Cord blood harvesting is a medical procedure that typically allows doctors to save the blood from a baby's umbilical cord immediately after birth. This blood is considered valuable because it is one of three sources of stem cells, and can be used to perform stem cell transplants in children and adults. Cord blood harvesting and banking can make it easier for families to access stem cells for transplants, if necessary. Some families choose to donate cord blood to public cord blood banks, in order to make stem cell transplants easier for others to obtain. A cord blood transplant is generally considered safer than a bone marrow transplant, thought it does carry some unique disadvantages.
When a baby is born, a significant amount of blood generally remains in the umbilical cord, even after the cord is severed. There may be as many as 6.08 fluid ounces (180 ml) of cord blood in the cord at the time of birth. This blood is generally rich in stem cells, and it's believed to be one of only three sources of stem cells available for use in most countries. The other two sources are circulating blood and bone marrow. Cord blood harvesting is the process by which umbilical cord blood is collected, processed, and stored in a cryogenic facility for future use.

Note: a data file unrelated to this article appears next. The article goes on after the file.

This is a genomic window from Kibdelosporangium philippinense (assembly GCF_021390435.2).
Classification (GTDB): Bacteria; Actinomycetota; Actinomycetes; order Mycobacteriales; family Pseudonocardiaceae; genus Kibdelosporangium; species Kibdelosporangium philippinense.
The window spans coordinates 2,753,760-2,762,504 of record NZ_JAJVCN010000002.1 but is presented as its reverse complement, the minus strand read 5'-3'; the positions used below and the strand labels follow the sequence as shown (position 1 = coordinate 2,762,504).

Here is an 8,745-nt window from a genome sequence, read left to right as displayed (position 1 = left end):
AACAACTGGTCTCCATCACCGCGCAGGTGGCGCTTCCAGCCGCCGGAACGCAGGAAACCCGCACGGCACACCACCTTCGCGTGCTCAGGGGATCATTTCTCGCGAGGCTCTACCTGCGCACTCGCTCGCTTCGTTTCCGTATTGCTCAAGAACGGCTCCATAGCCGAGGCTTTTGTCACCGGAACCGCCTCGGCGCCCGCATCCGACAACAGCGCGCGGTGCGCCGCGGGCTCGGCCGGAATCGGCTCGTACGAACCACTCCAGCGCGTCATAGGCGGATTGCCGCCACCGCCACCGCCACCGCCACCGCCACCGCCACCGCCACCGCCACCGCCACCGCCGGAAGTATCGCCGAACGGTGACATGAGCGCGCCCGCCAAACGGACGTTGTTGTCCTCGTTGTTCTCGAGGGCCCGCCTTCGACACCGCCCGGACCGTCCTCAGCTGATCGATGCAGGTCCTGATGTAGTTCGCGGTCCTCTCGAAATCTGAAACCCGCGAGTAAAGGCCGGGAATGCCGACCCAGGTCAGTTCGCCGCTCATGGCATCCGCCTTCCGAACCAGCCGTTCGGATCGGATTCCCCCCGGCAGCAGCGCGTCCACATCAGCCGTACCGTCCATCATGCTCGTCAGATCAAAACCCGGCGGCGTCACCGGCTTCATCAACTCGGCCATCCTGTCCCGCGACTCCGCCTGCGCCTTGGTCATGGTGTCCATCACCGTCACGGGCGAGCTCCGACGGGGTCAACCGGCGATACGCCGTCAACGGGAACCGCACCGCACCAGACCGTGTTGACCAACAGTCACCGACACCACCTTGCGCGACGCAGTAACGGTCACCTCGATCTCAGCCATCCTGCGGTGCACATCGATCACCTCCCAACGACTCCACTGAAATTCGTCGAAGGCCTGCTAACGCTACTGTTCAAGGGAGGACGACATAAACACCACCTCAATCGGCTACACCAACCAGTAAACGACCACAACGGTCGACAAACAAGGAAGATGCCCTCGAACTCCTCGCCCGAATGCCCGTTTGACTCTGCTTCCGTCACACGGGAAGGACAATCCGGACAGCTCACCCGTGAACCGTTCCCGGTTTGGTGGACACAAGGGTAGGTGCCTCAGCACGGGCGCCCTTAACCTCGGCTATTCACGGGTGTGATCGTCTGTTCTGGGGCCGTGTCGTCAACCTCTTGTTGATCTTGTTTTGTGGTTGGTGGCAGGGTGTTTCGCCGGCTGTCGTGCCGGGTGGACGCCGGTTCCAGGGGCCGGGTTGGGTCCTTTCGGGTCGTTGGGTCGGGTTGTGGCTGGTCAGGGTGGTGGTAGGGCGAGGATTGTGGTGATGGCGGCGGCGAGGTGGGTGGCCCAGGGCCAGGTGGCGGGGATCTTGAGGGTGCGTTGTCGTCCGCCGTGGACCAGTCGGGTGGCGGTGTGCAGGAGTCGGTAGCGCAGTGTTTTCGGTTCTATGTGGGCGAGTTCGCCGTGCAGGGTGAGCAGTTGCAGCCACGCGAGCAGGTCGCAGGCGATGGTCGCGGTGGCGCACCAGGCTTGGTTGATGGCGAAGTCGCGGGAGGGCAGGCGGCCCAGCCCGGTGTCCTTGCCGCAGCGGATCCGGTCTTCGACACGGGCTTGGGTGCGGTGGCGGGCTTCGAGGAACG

Doctors believe that cord blood harvesting can save lives by making stem cell transplants easier to obtain for many. Families who have a history of certain diseases may choose to have their own children's cord blood stored in a private facility for relatives who may need a stem cell transplant in the future. Cord blood harvesting is generally considered safer than bone marrow harvesting, since it is done at birth, after the umbilical cord is severed, and usually poses no risk to mother or child. People who receive cord blood transplants are generally considered less vulnerable to graft-versus-host disease. It is often considered easiest to make a compatible donor match when transplanting cord blood, versus bone marrow, or circulating blood.
Like other transplant procedures, cord blood transplanting carries some risks. This type of transplant may pose some risk of graft-versus-host disease, even though that risk is believed to be lower than with other stem cell transplant methods. Cord blood transplants often don't engraft to the transplant recipient as quickly as bone marrow transplants do, which can leave the recipient vulnerable to life-threatening opportunistic infections for a longer period of time after the procedure. Cord blood can usually only be collected in small amounts, so that the blood from one infant's umbilical cord may not be enough to provide an adequate transplant to an adult of average size.